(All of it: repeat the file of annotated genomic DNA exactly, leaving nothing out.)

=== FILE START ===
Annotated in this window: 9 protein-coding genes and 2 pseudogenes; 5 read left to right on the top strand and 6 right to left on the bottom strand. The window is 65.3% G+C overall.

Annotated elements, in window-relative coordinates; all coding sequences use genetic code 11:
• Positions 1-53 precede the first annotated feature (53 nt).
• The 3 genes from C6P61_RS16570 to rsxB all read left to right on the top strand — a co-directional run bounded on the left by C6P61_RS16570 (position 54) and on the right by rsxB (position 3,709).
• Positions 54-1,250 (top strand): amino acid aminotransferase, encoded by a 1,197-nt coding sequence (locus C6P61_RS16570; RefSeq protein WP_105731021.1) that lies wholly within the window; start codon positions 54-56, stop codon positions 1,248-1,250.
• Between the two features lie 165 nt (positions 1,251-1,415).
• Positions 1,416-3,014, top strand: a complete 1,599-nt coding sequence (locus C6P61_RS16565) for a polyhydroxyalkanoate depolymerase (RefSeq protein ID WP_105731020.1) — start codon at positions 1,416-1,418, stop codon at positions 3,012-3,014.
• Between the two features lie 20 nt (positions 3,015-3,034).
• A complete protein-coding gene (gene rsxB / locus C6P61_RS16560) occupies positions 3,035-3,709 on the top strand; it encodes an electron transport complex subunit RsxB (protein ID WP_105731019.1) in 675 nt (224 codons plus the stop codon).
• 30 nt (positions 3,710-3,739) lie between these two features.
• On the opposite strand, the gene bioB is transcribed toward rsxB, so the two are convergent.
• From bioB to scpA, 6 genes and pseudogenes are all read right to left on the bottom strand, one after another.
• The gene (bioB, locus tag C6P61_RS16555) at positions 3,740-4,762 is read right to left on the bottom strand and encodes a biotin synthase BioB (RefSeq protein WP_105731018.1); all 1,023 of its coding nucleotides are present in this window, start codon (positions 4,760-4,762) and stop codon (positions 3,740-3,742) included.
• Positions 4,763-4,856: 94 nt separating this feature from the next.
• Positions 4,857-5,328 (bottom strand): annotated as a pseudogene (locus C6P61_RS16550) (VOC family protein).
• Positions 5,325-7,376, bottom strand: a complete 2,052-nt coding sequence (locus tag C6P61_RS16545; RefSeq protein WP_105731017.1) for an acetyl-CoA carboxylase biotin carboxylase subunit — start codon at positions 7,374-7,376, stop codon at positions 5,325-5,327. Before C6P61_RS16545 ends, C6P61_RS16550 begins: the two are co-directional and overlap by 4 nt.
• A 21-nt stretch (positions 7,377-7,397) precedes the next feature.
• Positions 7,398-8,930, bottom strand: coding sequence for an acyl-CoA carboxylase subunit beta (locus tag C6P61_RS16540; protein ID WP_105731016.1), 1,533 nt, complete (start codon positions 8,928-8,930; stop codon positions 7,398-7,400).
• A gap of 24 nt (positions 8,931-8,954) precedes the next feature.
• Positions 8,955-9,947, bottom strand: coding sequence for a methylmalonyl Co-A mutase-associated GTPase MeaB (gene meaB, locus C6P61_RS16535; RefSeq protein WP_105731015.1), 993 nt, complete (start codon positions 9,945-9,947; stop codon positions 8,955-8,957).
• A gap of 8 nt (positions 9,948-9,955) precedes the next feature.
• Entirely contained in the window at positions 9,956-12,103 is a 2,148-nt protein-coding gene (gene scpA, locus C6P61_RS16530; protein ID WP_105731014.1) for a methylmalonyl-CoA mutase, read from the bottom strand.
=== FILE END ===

Annotated in this window: 9 protein-coding genes and 2 pseudogenes; 5 read left to right on the top strand and 6 right to left on the bottom strand. The window is 65.3% G+C overall.

Annotated elements, in window-relative coordinates; all coding sequences use genetic code 11:
• Positions 1-53 precede the first annotated feature (53 nt).
• The 3 genes from C6P61_RS16570 to rsxB all read left to right on the top strand — a co-directional run bounded on the left by C6P61_RS16570 (position 54) and on the right by rsxB (position 3,709).
• Positions 54-1,250 (top strand): amino acid aminotransferase, encoded by a 1,197-nt coding sequence (locus C6P61_RS16570; RefSeq protein WP_105731021.1) that lies wholly within the window; start codon positions 54-56, stop codon positions 1,248-1,250.
• Between the two features lie 165 nt (positions 1,251-1,415).
• Positions 1,416-3,014, top strand: a complete 1,599-nt coding sequence (locus C6P61_RS16565) for a polyhydroxyalkanoate depolymerase (RefSeq protein ID WP_105731020.1) — start codon at positions 1,416-1,418, stop codon at positions 3,012-3,014.
• Between the two features lie 20 nt (positions 3,015-3,034).
• A complete protein-coding gene (gene rsxB / locus C6P61_RS16560) occupies positions 3,035-3,709 on the top strand; it encodes an electron transport complex subunit RsxB (protein ID WP_105731019.1) in 675 nt (224 codons plus the stop codon).
• 30 nt (positions 3,710-3,739) lie between these two features.
• On the opposite strand, the gene bioB is transcribed toward rsxB, so the two are convergent.
• From bioB to scpA, 6 genes and pseudogenes are all read right to left on the bottom strand, one after another.
• The gene (bioB, locus tag C6P61_RS16555) at positions 3,740-4,762 is read right to left on the bottom strand and encodes a biotin synthase BioB (RefSeq protein WP_105731018.1); all 1,023 of its coding nucleotides are present in this window, start codon (positions 4,760-4,762) and stop codon (positions 3,740-3,742) included.
• Positions 4,763-4,856: 94 nt separating this feature from the next.
• Positions 4,857-5,328 (bottom strand): annotated as a pseudogene (locus C6P61_RS16550) (VOC family protein).
• Positions 5,325-7,376, bottom strand: a complete 2,052-nt coding sequence (locus tag C6P61_RS16545; RefSeq protein WP_105731017.1) for an acetyl-CoA carboxylase biotin carboxylase subunit — start codon at positions 7,374-7,376, stop codon at positions 5,325-5,327. Before C6P61_RS16545 ends, C6P61_RS16550 begins: the two are co-directional and overlap by 4 nt.
• A 21-nt stretch (positions 7,377-7,397) precedes the next feature.
• Positions 7,398-8,930, bottom strand: coding sequence for an acyl-CoA carboxylase subunit beta (locus tag C6P61_RS16540; protein ID WP_105731016.1), 1,533 nt, complete (start codon positions 8,928-8,930; stop codon positions 7,398-7,400).
• A gap of 24 nt (positions 8,931-8,954) precedes the next feature.
• Positions 8,955-9,947, bottom strand: coding sequence for a methylmalonyl Co-A mutase-associated GTPase MeaB (gene meaB, locus C6P61_RS16535; RefSeq protein WP_105731015.1), 993 nt, complete (start codon positions 9,945-9,947; stop codon positions 8,955-8,957).
• A gap of 8 nt (positions 9,948-9,955) precedes the next feature.
• Entirely contained in the window at positions 9,956-12,103 is a 2,148-nt protein-coding gene (gene scpA, locus C6P61_RS16530; protein ID WP_105731014.1) for a methylmalonyl-CoA mutase, read from the bottom strand.